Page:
A huddle of passengers waiting to check in to a then-rare flight from Cape Town, in later November 2021, amid pandemic restrictions.
- Flight prices have been a bit crazy, if you can get a seat at all, for both domestic and international flights.
- But, as of right now, there are reasonably-priced tickets to be had for traditional domestic peak travel times in December.
- Oil prices could – in theory – come down sharply before then, but nobody really thinks that is likely.
- So this may be as good as it gets, before everyone starts looking ahead to summer travel.
- For more stories go to www.BusinessInsider.co.za.
At times during July, you could pay R5,000 to fly from Johannesburg to Cape Town – one way. But you would have had to fly during the week, because every weekend flight was sold out.
Right now, you’ll still have a hard time flying between Johannesburg and Cape Town for a weekend at all, and for mid-week flights – in the winter, with nothing much going on – you will be lucky to find a seat for under R2,000.
Foreign travel isn’t cheap either. The average price of a ticket to the USA is up a fifth since pre-pandemic 2019.
And things were a lot worse during recent traditional travel peaks, with our calculations showing that families should have considered buying a cheap car rather than flying between major cities for the June 16th weekend.
Domestically, the collapse of Comair, which took 40% of local capacity with it, contributed to high prices. Other airlines, most notably FlySafair have tried to plug those gaps, but are constrained by a pandemic-induced shortage of planes and crew.
Those constraints have also caused global trouble, and then ground-handling problems caused chaos and saw flights canceled, a mess not expected to be resolved this year.
See also | Air travel chaos, disruptions around the world could last until the end of 2023 –Heathrow CEO
One theoretical positive change for airline prices would be a sudden resolution of the war in Ukraine that sees invader Russia welcomed back to international trade. That would be on the order of a miracle, with predictions including a long-dragging war or ongoing isolation for Russia after its defeat, but nothing that would see Russian oil suddenly flow to NATO customers again.
But grim as all the forecasts are, prices for flights far enough ahead – such as December 2022 – are currently pretty good. Seats are available, and at not much of a premium either, even for peak travel days.
There is no foreseeable reason why prices will go anywhere but up from here. Any promotions, for instance, will be on very limited seat numbers, outside of peak times.
On the other side of the coin, the speed with which banks moved to reimburse Comair ticket-holders suggests it is a safe investment to lock down tickets early, if you can plan that far in advance, even in a market in deep turmoil.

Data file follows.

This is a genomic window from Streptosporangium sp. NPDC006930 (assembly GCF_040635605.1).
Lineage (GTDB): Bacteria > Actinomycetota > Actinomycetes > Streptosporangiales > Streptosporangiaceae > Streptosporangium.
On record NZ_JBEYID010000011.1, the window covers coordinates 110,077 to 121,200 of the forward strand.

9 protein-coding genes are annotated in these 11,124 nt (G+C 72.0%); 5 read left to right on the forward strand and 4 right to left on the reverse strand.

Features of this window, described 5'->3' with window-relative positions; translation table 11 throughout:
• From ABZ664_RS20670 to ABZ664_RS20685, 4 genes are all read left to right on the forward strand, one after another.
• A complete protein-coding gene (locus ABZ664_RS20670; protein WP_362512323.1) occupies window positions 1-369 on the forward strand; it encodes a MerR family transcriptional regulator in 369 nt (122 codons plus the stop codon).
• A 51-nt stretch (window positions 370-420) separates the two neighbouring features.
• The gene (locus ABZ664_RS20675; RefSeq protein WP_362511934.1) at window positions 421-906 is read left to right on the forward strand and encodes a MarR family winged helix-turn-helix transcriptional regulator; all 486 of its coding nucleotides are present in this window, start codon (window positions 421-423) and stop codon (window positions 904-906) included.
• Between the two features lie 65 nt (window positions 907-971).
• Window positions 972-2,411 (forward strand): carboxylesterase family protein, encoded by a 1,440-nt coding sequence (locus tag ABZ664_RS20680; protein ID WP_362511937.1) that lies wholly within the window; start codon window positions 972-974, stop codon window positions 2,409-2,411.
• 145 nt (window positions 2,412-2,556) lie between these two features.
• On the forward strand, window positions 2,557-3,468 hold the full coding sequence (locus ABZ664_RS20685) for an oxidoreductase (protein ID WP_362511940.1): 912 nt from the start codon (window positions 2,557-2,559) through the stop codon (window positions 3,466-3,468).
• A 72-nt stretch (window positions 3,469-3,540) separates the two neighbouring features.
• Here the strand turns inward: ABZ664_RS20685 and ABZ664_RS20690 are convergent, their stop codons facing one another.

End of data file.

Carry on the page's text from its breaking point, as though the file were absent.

If you want to get ahead of the crowd, which will only grow with every payday, now is the time to plan your travel for the summer holidays.
Average prices can be misleading, though, and that goes double for price forecasts. So we tested a very specific, and very common trip: escaping Johannesburg as soon as it shuts down for Christmas.
Our airline price quotations use a family of four, with two kids under 12 but old enough to need their own seat. All members of our hypothetical family would have standard luggage requirements, so nothing special such as golf clubs or bicycles. Unless otherwise specified, we select flights at a civilized hour, no red-eyes or midnight specials.
Here’s what they will pay to get away.
For a season-peak round trip from Johannesburg to Cape Town: call it R18,000 – or R13,000 with a bit of flexibility
FlySafair this week quoted us a total of R17,817 for our family, for return flights covering the heaviest of travel times. That is to depart on 16 December (which falls on a Friday this year), and returning on 30 December, because as all Joburgers know, after two weeks in the Cape you really need to see in the New Year back in Gauteng.
You can get just about the same price from Lift for the 16 December tickets; it came in at R18,080 for our test family.
Don’t bother to look at SAA or CemAir, which want at least R20,000 for the standard flights.
But you can save 30% on what comes to about R2,250 per person per flight without having to do stuff like travel with hand luggage only. On FlySafair, you can fly out on the Sunday night, 18 December, and return on 31 December (on an evening flight) instead of at the peak travel times, and that same family will pay R12,648.
That’s a little under R1,600 per person per flight.